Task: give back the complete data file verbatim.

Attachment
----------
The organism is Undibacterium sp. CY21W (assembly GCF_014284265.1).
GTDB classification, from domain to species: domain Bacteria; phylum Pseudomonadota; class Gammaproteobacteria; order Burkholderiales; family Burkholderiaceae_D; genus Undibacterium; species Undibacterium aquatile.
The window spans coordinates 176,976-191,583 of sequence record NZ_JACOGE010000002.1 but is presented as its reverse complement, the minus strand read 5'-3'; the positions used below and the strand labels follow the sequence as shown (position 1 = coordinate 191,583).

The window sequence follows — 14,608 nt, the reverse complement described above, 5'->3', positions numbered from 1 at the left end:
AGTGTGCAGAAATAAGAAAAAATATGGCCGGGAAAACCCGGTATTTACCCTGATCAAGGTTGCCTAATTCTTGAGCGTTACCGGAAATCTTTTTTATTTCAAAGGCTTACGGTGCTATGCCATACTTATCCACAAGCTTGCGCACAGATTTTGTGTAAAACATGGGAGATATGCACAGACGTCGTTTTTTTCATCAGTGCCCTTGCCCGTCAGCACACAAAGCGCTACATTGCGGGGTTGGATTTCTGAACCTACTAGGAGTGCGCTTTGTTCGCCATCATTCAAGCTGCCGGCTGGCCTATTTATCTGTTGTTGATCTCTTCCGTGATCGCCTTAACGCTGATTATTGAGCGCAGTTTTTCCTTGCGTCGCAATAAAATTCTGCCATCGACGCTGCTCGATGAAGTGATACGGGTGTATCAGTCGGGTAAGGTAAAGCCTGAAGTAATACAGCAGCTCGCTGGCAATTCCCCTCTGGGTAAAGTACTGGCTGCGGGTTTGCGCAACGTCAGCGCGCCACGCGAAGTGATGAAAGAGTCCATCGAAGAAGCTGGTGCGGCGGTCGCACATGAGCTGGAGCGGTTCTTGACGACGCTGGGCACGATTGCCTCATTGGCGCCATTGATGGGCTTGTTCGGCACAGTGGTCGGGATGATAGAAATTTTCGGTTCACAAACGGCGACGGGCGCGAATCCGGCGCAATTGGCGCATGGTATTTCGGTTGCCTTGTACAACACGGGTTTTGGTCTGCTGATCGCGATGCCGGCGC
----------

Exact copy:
The organism is Undibacterium sp. CY21W (assembly GCF_014284265.1).
GTDB classification, from domain to species: domain Bacteria; phylum Pseudomonadota; class Gammaproteobacteria; order Burkholderiales; family Burkholderiaceae_D; genus Undibacterium; species Undibacterium aquatile.
The window spans coordinates 176,976-191,583 of sequence record NZ_JACOGE010000002.1 but is presented as its reverse complement, the minus strand read 5'-3'; the positions used below and the strand labels follow the sequence as shown (position 1 = coordinate 191,583).

The window sequence follows — 14,608 nt, the reverse complement described above, 5'->3', positions numbered from 1 at the left end:
AGTGTGCAGAAATAAGAAAAAATATGGCCGGGAAAACCCGGTATTTACCCTGATCAAGGTTGCCTAATTCTTGAGCGTTACCGGAAATCTTTTTTATTTCAAAGGCTTACGGTGCTATGCCATACTTATCCACAAGCTTGCGCACAGATTTTGTGTAAAACATGGGAGATATGCACAGACGTCGTTTTTTTCATCAGTGCCCTTGCCCGTCAGCACACAAAGCGCTACATTGCGGGGTTGGATTTCTGAACCTACTAGGAGTGCGCTTTGTTCGCCATCATTCAAGCTGCCGGCTGGCCTATTTATCTGTTGTTGATCTCTTCCGTGATCGCCTTAACGCTGATTATTGAGCGCAGTTTTTCCTTGCGTCGCAATAAAATTCTGCCATCGACGCTGCTCGATGAAGTGATACGGGTGTATCAGTCGGGTAAGGTAAAGCCTGAAGTAATACAGCAGCTCGCTGGCAATTCCCCTCTGGGTAAAGTACTGGCTGCGGGTTTGCGCAACGTCAGCGCGCCACGCGAAGTGATGAAAGAGTCCATCGAAGAAGCTGGTGCGGCGGTCGCACATGAGCTGGAGCGGTTCTTGACGACGCTGGGCACGATTGCCTCATTGGCGCCATTGATGGGCTTGTTCGGCACAGTGGTCGGGATGATAGAAATTTTCGGTTCACAAACGGCGACGGGCGCGAATCCGGCGCAATTGGCGCATGGTATTTCGGTTGCCTTGTACAACACGGGTTTTGGTCTGCTGATCGCGATGCCGGCGC